What do the regulators expect?

A year ago, the regulators seemed sympathetic to IPs grappling with the new Rules and SIP9. Do they consider that a year is sufficient for us all to have worked out how to do it?

I get the sense that there may still be some forbearance when it comes to complying with every detail of the SIP, but understandably if there is a fundamental flaw in the way fees approval has been sought, it is not something on which the RPBs can – or indeed should – be light touch. Fees is Fees and the sooner we know our errors, the less disastrous it will be for us to fix them.

The S98 Fees Estimate question seems to have crystallised. There seems to be general consensus now amongst the regulators and their monitoring teams that, whilst there are risks in relying on a fees resolution passed at the S98 meeting on the basis of fees-related documentation issued prior to appointment as a liquidator, the regulators will not treat such a fees resolution as invalid on this basis alone. Fortunately, the 2016 Rules will settle this debate once and for all.

The trouble with percentage fees

From my conversations with a few monitors and from the ICAEW Roadshow last year, I get the feeling that the monitors are generally comfortable with time cost resolutions. There is a logical science behind time costs as well as often voluminous paper-trails, so the monitors feel relatively well-equipped to review them and express a view on their reasonableness. The same cannot always be said about fees based on a percentage – or indeed on a fixed sum – basis.

In her 2013 report, Professor Kempson expressed some doubts on the practicalities of percentage fees, observing that creditors could find it difficult to judge the reasonableness of a proposed percentage fee. When the Insolvency Service’s fees consultation was issued in 2014, R3 also remarked that fixed or percentage fees were not always compatible with unpredictable insolvencies and could result in unfair outcomes. The recent shift towards percentage fees, which appears more pronounced in CVLs, has put these concerns into the spot-light.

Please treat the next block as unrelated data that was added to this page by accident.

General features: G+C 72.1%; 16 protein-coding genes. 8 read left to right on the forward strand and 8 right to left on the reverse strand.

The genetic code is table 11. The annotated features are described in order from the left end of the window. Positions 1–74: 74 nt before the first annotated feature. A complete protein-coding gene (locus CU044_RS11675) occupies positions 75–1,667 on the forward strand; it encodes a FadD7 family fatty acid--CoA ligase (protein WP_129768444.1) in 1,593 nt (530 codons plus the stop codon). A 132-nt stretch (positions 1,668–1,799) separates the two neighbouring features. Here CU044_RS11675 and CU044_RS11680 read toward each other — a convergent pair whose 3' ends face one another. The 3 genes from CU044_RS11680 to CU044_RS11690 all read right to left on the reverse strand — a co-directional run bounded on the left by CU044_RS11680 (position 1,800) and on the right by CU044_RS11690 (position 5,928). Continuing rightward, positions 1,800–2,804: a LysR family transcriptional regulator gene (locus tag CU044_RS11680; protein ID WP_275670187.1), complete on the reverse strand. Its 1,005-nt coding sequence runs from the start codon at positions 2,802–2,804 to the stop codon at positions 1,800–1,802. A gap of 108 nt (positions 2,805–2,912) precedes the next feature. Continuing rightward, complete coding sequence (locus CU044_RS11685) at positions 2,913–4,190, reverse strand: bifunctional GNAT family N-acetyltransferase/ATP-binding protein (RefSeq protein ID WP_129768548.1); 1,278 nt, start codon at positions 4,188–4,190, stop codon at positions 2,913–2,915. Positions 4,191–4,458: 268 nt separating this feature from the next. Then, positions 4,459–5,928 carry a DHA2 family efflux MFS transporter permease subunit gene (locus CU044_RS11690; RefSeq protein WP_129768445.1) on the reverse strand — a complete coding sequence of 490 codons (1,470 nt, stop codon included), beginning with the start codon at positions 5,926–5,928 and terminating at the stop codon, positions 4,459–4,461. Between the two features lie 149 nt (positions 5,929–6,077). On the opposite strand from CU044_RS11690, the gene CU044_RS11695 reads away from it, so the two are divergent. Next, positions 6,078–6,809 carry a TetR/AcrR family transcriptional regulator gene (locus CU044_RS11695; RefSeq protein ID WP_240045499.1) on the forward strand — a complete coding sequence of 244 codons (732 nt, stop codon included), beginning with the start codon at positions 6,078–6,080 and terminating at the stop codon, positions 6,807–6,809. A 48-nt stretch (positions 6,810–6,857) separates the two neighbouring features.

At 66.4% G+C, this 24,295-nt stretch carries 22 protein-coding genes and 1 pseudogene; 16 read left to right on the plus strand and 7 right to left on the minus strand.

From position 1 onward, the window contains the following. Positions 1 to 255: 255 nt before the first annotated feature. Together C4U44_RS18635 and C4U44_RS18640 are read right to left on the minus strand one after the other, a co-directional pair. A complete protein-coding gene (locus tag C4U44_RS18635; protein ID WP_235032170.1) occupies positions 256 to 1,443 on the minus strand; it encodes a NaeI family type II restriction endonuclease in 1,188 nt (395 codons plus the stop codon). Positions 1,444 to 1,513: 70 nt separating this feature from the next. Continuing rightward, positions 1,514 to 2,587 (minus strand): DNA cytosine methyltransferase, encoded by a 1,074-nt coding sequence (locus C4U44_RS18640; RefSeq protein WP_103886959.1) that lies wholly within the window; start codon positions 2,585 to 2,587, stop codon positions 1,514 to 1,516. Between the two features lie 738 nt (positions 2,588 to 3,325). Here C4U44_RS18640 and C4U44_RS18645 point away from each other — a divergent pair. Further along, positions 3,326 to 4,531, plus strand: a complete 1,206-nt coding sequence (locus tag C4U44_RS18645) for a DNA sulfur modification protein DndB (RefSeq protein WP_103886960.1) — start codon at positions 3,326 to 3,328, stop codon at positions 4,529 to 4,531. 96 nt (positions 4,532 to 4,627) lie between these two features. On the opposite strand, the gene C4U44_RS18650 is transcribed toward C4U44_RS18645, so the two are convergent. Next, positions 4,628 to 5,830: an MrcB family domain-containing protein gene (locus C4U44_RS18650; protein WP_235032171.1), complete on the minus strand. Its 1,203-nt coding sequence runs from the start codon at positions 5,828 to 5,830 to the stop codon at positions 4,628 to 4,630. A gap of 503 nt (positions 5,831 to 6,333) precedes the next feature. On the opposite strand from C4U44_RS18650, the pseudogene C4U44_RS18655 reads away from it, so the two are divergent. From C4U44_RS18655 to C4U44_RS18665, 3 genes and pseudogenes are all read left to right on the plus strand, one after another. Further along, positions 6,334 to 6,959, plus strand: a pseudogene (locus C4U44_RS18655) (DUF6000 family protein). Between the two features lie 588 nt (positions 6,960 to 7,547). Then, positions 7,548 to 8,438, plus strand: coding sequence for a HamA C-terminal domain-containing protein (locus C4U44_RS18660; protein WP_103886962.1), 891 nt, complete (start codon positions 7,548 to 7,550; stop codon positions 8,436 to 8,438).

In the ICAEW Roadshow, Allison Broad expressed her concerns about fees proposed on the basis of (often quite substantial) percentages of unknown or undisclosed assets. I can see Allison’s point: how can creditors make “an informed judgment about the reasonableness of an office holder’s request” if they have no information?

Evidently, some IPs are proposing percentage fees as a kind of mopping-up strategy, so that they do not have to go to the expense of seeking creditors’ approval to fees later when they do have more information and they feel that creditors can take comfort in knowing that the IPs will not be drawing 100% of these later-materialised assets. Although a desire to avoid unnecessary costs is commendable, the message seems to be that compliance with SIP9 requires you to revert to creditors for fee-approval only when you can explain more clearly what work you intend to do and what financial benefit may be generated for creditors, e.g. what are the assets that you are pursuing or investigating.

Another difficulty with percentage fees is the quantum at which they are sometimes pitched. I have heard some stories of extraordinary percentages proposed, although I do wonder if, taken in context, some of these are justifiable, e.g. where the percentage is to cover the statutory work as well as asset realisations. Regardless of this, the message seems to be that some of us could improve on meeting SIP9’s requirement “to explain why the basis requested is expected to produce a fair and reasonable reflection of the work that the office holder anticipates will be undertaken”… and you should not be lulled into a false sense of security that 15% of everything, which of course is what the OR can now draw with no justification (and indeed with no creditor approval), is always fair and reasonable.